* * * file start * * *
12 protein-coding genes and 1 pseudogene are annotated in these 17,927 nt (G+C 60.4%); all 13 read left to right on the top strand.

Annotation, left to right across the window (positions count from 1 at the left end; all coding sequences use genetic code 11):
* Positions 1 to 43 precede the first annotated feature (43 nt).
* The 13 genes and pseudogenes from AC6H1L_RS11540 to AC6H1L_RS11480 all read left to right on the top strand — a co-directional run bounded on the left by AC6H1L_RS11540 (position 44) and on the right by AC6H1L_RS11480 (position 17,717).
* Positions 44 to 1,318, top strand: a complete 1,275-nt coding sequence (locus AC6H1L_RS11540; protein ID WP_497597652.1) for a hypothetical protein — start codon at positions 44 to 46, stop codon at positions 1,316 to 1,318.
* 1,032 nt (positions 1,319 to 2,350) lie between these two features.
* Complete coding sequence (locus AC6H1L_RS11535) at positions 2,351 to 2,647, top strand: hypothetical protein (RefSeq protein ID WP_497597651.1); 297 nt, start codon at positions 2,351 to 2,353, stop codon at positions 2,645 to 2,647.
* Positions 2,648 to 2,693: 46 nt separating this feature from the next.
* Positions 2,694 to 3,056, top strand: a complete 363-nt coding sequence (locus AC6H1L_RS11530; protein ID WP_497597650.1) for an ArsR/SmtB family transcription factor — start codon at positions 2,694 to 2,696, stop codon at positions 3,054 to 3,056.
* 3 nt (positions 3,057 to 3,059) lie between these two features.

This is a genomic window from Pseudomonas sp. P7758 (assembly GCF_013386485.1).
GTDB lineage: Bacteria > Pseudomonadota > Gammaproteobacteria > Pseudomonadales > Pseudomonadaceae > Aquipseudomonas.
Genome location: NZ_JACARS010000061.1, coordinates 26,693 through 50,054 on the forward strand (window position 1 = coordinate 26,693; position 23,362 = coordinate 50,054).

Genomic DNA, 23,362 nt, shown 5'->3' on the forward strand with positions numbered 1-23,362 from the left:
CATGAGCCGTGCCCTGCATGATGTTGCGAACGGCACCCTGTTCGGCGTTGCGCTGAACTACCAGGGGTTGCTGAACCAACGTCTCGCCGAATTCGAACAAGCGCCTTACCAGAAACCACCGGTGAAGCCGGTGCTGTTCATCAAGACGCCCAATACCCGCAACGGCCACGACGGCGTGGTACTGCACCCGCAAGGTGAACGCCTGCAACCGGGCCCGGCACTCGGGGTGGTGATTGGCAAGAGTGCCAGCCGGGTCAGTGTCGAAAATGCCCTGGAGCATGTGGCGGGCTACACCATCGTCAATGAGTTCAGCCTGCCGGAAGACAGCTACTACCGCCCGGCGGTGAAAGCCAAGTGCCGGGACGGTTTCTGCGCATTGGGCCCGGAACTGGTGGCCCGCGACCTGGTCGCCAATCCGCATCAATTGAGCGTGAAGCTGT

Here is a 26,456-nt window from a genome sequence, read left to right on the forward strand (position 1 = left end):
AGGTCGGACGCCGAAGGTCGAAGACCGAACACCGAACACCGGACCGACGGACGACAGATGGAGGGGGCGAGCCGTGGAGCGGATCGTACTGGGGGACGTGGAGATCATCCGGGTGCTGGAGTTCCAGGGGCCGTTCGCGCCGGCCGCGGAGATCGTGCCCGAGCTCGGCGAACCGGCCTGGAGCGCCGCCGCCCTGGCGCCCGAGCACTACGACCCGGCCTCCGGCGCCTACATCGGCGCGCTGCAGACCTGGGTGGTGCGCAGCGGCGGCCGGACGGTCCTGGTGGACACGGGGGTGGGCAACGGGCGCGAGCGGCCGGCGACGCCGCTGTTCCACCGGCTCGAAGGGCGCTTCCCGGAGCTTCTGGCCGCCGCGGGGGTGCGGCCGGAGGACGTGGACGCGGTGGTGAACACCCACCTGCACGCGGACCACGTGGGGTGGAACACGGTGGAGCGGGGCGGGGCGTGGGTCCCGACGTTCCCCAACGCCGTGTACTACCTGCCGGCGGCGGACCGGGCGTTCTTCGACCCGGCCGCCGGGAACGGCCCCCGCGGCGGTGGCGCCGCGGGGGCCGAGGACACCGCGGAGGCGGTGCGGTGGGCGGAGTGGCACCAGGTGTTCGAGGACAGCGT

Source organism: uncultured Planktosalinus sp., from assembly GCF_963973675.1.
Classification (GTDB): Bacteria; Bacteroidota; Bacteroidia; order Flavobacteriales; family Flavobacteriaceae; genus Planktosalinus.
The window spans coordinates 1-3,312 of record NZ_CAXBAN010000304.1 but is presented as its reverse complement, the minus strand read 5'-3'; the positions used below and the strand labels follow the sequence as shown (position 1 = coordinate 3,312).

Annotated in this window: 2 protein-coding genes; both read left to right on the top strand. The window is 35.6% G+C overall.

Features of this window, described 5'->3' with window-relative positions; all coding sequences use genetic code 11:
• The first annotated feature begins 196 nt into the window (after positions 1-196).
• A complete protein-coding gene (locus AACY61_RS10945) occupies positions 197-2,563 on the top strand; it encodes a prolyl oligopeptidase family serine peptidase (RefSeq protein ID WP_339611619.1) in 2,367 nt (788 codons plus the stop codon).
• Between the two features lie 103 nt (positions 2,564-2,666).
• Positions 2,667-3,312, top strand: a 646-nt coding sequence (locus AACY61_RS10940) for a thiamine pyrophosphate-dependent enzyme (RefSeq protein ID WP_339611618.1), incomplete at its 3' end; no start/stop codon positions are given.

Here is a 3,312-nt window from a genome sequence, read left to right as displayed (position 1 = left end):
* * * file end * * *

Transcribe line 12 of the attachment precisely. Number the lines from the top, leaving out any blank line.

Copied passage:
GTDB lineage: Bacteria > Pseudomonadota > Gammaproteobacteria > Pseudomonadales > Pseudomonadaceae > Aquipseudomonas.